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Pilot Retirements at Delta Balloon

Pilot Retirements at Delta Balloon

Estimated read time: 2-3 minutes

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ATLANTA (AP) -- The number of Delta Air Lines Inc. pilots who retired effective Wednesday, the day a 32.5 percent pay cut went into effect, ballooned to 229, more than three times as many as in November.

Of those who submitted their papers by Wednesday, 197 were early retirements, said Karen Miller, a spokeswoman for the pilots union. The normal pilot retirement age at Delta is 60. Senior pilots with enough years of service can retire early at age 50.

The news comes a few weeks after pilots ratified the pay cuts agreement with management. The cuts will remain in effect until 2009. Pilots also agreed to a 16 percent reduction in vacation pay, changes to the composition of the pension plan and increased cost sharing for active pilot and retiree medical benefits.

Without the $1 billion in pilot concessions, Atlanta-based Delta warned that it would have to seek bankruptcy protection. Even with them, the nation's third-largest airline could still be forced into Chapter 11 because of its $20.6 billion debt.

Miller had said Tuesday that at least 100 pilots were expected to retire effective Wednesday. But pilots had until midnight Tuesday to decide.

Those pilots who retired on Wednesday will receive retirement benefits based on their salaries before the pay cuts, Miller said. On Nov. 1, 69 pilots retired, 55 of which were early. Ninety-nine pilots retired Oct. 1, 71 of them early. Since Jan. 1, 694 of the airline's pilots have retired, of which 506 have been early.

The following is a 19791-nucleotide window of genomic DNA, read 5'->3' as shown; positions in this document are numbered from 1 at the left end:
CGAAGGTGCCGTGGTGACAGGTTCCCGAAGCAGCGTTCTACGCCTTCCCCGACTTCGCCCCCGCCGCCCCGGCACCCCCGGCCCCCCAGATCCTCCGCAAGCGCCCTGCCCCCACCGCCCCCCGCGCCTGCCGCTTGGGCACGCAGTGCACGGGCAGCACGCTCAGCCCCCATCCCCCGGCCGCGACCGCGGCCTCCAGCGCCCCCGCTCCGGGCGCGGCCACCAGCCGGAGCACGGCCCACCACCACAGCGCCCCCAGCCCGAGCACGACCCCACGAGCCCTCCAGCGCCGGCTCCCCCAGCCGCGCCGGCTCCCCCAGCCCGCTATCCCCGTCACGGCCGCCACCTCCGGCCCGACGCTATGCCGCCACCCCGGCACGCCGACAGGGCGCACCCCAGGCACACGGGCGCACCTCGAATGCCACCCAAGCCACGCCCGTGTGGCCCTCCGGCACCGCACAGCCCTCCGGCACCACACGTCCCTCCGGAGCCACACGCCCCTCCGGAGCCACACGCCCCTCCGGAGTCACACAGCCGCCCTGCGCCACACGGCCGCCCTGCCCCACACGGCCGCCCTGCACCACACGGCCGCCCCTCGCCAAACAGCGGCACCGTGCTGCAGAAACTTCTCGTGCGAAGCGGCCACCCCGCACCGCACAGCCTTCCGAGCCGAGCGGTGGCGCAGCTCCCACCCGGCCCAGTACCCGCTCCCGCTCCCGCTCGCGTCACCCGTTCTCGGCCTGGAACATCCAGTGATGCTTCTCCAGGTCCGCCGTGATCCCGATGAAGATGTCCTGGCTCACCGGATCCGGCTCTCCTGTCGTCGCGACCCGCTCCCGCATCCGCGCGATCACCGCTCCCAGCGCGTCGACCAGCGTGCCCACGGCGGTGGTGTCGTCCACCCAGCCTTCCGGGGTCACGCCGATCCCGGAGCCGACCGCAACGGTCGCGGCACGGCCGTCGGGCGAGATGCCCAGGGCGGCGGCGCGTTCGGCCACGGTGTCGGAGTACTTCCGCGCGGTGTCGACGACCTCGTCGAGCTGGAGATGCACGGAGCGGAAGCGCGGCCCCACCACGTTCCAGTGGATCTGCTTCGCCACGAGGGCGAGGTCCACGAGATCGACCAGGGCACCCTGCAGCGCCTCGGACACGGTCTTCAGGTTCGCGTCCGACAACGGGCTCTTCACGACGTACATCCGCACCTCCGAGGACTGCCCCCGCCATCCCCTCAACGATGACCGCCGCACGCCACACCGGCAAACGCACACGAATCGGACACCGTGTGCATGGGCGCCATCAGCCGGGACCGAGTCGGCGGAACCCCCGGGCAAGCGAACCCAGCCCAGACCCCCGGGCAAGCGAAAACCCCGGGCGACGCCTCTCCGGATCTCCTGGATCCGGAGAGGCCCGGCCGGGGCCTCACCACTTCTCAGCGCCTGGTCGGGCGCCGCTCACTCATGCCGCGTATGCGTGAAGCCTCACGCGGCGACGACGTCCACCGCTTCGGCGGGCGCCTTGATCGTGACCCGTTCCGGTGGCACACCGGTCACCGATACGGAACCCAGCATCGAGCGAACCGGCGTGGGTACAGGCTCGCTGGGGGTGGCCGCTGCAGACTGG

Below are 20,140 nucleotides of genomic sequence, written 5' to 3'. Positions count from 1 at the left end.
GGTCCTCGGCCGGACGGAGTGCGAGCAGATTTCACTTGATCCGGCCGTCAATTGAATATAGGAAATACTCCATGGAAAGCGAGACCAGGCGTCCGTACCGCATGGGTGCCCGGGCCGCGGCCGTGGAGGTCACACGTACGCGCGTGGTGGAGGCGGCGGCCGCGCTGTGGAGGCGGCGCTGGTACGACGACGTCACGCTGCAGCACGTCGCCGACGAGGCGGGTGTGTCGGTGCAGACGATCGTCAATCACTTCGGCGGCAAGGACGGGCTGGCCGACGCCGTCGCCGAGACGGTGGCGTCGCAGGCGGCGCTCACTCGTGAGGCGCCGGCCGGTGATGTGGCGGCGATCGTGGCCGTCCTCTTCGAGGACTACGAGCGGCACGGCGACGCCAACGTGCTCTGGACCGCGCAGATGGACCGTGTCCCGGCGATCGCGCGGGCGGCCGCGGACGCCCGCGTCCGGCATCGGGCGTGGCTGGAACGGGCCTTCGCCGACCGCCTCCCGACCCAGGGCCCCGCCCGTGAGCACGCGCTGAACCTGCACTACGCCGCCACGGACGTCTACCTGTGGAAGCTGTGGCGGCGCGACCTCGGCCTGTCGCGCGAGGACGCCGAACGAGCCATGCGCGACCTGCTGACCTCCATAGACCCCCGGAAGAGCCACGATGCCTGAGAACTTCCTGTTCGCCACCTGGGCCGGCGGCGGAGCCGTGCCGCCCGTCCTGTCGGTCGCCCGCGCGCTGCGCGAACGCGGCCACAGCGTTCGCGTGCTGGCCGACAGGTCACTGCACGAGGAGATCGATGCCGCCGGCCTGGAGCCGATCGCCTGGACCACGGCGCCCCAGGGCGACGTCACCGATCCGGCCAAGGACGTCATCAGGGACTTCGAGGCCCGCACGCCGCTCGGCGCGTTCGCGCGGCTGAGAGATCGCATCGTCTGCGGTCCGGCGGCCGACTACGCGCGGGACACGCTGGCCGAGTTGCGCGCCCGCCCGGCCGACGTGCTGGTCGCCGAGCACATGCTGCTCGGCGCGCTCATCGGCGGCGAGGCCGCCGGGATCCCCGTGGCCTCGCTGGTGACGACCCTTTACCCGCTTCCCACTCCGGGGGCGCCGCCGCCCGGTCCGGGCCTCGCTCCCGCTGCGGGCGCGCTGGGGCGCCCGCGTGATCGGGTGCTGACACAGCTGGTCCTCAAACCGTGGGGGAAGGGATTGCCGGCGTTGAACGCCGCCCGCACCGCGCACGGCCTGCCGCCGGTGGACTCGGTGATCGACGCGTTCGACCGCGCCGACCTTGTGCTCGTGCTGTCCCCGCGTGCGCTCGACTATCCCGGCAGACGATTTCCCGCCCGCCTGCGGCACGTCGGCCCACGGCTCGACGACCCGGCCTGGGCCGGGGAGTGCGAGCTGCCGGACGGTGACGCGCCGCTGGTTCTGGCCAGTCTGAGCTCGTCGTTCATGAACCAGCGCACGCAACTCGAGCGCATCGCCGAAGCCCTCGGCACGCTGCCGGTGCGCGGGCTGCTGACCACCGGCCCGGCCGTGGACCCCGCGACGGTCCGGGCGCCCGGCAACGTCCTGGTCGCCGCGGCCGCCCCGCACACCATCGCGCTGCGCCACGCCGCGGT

Delta warned about the consequence of the continued wave of retirements in a regulatory filing two weeks ago.

"If our pilots retire prior to their normal retirement at age 60 at greater than historical levels, this could disrupt our operations," Delta said in a Nov. 15 Securities and Exchange Commission filing.

To try to ease staffing shortages, Delta reached an agreement with the pilots union in late September to allow pilots who retire early to return to duty on a limited basis. But the program is voluntary for pilots and is an option for those who sign a waiver before retiring, the union's Miller said.

Only three of 71 pilots who retired early on Oct. 1 were rehired under the agreement, according to the SEC filing. The airline has not said how many of the 55 early retirements in November agreed to return.

As of mid-November, about 2,000 of the airline's roughly 7,000 active pilots were eligible to retire, according to the airline.

Delta pilots who retire can elect to receive half their pension benefits in a lump sum and the other half as an annuity later, regulatory filings show.

Shares of Delta fell 2 cents to $6.95 in early trading Wednesday on the New York Stock Exchange.

(Copyright 2004 by The Associated Press. All Rights Reserved.)

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